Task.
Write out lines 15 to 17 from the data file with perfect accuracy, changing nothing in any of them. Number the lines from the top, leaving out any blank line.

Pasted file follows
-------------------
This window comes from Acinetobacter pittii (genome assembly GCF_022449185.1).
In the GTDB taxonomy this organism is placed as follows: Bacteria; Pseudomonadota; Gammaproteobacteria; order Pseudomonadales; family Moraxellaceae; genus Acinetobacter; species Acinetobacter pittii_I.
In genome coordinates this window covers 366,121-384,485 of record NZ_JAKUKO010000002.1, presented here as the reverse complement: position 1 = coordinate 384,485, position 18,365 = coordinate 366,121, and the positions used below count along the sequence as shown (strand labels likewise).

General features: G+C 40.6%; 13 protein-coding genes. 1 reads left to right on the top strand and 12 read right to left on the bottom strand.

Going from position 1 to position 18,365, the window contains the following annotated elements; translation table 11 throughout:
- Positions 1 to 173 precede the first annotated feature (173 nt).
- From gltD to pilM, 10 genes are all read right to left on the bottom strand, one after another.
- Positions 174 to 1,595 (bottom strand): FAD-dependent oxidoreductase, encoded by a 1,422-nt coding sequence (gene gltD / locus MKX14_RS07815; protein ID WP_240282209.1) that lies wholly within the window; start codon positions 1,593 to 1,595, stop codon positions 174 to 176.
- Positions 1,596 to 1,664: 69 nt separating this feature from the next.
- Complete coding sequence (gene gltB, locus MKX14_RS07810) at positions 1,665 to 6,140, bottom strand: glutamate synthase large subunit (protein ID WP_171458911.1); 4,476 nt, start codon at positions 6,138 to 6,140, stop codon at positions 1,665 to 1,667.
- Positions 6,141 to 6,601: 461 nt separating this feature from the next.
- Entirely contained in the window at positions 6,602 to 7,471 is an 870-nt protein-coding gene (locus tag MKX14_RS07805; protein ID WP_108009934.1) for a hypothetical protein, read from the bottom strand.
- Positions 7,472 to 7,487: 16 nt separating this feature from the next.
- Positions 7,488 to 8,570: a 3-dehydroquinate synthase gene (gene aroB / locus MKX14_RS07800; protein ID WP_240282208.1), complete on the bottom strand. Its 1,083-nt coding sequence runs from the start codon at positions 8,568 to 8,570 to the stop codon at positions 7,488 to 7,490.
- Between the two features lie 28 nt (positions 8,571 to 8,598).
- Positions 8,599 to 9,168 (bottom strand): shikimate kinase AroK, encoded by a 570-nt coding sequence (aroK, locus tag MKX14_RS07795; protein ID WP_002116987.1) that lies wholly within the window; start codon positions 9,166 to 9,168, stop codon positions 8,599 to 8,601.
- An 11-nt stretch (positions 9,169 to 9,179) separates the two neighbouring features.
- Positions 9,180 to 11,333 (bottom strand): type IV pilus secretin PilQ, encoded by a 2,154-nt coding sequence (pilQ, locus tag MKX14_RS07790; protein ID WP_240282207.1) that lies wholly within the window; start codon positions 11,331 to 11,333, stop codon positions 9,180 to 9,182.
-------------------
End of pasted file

- Between the two features lie 28 nt (positions 8,571 to 8,598).
- Positions 8,599 to 9,168 (bottom strand): shikimate kinase AroK, encoded by a 570-nt coding sequence (aroK, locus tag MKX14_RS07795; protein ID WP_002116987.1) that lies wholly within the window; start codon positions 9,166 to 9,168, stop codon positions 8,599 to 8,601.
- An 11-nt stretch (positions 9,169 to 9,179) separates the two neighbouring features.